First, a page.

Here I find serious causes for concern. Compared to the typical desktop computer, an AutoCAD machine is bigger, more complicated, and harder to install and optimise, and the same can be said for AutoCAD compared to most other software. But, just as the passage of time and the evolution of the industry eliminated the need for special skills to get a simple PC running, today they are doing the same for CAD. One can turn to an advertisement and order, with a single toll-free telephone call, a ready-to-run CAD system composed of nationally marketed and serviced components, a system one can fully expect to work as soon as it is plugged in. What then is the value added by an AutoCAD dealer?
I think the shrinking margin between the price at which Autodesk sells AutoCAD to its dealers and the price dealers are able to obtain for it from customers (the so-called ``street price'') reflects the perception on the part of AutoCAD buyers that many dealers are doing little more than passing the product through their hands, and thus deserve only a small markup. In such a situation, trying to raise the average retail price by limiting distribution and pursuing ``grey marketeers'' is like trying to stop the tide with a teaspoon and a sponge; it's setting yourself against the judgement of the market, and it never works, at least not for very long.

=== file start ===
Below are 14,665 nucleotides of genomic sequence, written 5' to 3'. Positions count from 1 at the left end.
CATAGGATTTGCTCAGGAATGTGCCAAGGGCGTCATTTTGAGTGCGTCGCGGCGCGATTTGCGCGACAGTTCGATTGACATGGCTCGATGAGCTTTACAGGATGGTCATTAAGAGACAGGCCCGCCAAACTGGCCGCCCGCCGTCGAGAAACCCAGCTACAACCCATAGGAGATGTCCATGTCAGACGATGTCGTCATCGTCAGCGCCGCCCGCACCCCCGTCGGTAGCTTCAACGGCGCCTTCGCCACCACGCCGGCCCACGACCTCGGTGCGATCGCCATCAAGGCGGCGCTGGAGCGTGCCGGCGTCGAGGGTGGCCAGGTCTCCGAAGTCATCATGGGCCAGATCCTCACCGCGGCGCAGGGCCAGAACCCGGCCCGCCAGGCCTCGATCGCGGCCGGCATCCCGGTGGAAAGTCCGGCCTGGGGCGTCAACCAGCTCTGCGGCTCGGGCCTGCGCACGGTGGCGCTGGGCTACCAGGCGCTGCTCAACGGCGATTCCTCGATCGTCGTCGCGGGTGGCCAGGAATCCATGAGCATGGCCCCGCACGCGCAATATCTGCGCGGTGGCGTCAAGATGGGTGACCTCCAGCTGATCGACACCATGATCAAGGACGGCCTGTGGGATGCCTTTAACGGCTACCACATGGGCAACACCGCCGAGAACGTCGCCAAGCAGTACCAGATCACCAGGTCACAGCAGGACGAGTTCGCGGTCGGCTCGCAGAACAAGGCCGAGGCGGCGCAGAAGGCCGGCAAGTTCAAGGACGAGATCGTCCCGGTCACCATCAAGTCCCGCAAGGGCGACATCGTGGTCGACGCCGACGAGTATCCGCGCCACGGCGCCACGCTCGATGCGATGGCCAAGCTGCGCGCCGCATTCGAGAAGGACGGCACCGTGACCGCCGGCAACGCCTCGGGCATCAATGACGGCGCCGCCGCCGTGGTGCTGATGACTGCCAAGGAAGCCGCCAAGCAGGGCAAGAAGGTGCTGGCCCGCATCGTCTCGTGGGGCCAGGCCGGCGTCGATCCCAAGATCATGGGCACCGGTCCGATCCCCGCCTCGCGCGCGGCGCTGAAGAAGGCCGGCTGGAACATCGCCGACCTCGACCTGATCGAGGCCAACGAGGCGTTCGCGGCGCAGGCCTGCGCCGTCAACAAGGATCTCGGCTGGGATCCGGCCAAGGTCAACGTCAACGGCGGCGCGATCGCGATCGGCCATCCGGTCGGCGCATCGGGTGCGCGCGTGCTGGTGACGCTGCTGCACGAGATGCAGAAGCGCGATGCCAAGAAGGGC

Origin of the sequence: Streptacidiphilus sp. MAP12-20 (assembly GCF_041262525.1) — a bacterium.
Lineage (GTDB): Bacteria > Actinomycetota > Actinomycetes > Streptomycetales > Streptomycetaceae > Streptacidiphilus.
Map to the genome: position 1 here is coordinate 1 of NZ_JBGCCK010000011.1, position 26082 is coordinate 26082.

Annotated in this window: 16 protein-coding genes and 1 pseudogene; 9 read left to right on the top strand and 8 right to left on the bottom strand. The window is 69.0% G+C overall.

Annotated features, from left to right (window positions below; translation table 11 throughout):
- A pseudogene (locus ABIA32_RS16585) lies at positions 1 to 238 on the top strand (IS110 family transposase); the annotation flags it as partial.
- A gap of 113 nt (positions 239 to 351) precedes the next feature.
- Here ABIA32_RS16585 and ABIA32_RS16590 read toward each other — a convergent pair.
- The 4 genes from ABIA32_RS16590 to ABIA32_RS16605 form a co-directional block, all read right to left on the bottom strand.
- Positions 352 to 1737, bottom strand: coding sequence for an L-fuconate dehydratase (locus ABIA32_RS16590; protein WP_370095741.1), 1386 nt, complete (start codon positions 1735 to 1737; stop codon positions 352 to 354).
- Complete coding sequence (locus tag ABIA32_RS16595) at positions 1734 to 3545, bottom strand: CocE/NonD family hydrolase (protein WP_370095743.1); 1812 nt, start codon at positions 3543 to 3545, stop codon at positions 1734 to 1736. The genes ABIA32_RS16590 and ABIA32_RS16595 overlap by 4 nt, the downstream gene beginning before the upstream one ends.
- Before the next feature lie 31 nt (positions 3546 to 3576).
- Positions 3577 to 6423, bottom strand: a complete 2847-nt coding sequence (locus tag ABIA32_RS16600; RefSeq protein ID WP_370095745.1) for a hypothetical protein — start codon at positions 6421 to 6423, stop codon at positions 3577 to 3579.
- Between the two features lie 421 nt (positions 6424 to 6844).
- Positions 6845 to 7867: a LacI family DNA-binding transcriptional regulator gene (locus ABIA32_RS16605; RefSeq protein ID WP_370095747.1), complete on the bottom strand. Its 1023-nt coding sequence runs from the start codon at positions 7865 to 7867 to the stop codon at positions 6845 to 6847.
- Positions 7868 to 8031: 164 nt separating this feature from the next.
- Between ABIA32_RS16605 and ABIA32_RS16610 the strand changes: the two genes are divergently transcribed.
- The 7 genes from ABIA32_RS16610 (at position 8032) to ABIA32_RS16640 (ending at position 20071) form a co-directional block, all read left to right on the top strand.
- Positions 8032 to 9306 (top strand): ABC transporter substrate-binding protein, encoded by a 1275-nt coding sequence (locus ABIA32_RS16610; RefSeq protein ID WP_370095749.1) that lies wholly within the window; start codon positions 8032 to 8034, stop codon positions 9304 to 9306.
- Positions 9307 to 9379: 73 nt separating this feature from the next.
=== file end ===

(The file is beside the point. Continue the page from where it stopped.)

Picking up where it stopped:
A product becomes a commodity when purchasers discover it meets the definition of one: interchangeable, readily available, and sold at approximately the same price by all vendors. Once these conditions are met, there's nothing the manufacturer can do to change the situation. Nothing, that is, that doesn't harm himself. For what possible benefit could there be in making the product harder to obtain, more difficult to put into service, of unpredictable composition, or capriciously priced? Even if a manufacturer succeeded in driving up the retail price by curtailing supply, the effects would, in all likelihood, be short-lived since a sudden, steep rise in the price of a popular product, combined with its disappearance from many channels of distribution would send the clearest possible signal to competitors that here was a market begging for a readily available, more affordable alternative.
It's no secret that many of Autodesk's dealers are encountering difficulties at present, problems that in many cases began well before the current economic downturn. AutoCAD is the last major software product to retain dealer sales as its only channel of distribution. If the problems in the dealer channel are not transient, but instead indicate that dealers can no longer build a profitable business selling AutoCAD, Autodesk could be left in the position of controlling a channel of distribution which was no longer viable. This would leave the field open for other CAD products to establish themselves in the mass market channels where AutoCAD is not for sale.
Editor: John Walker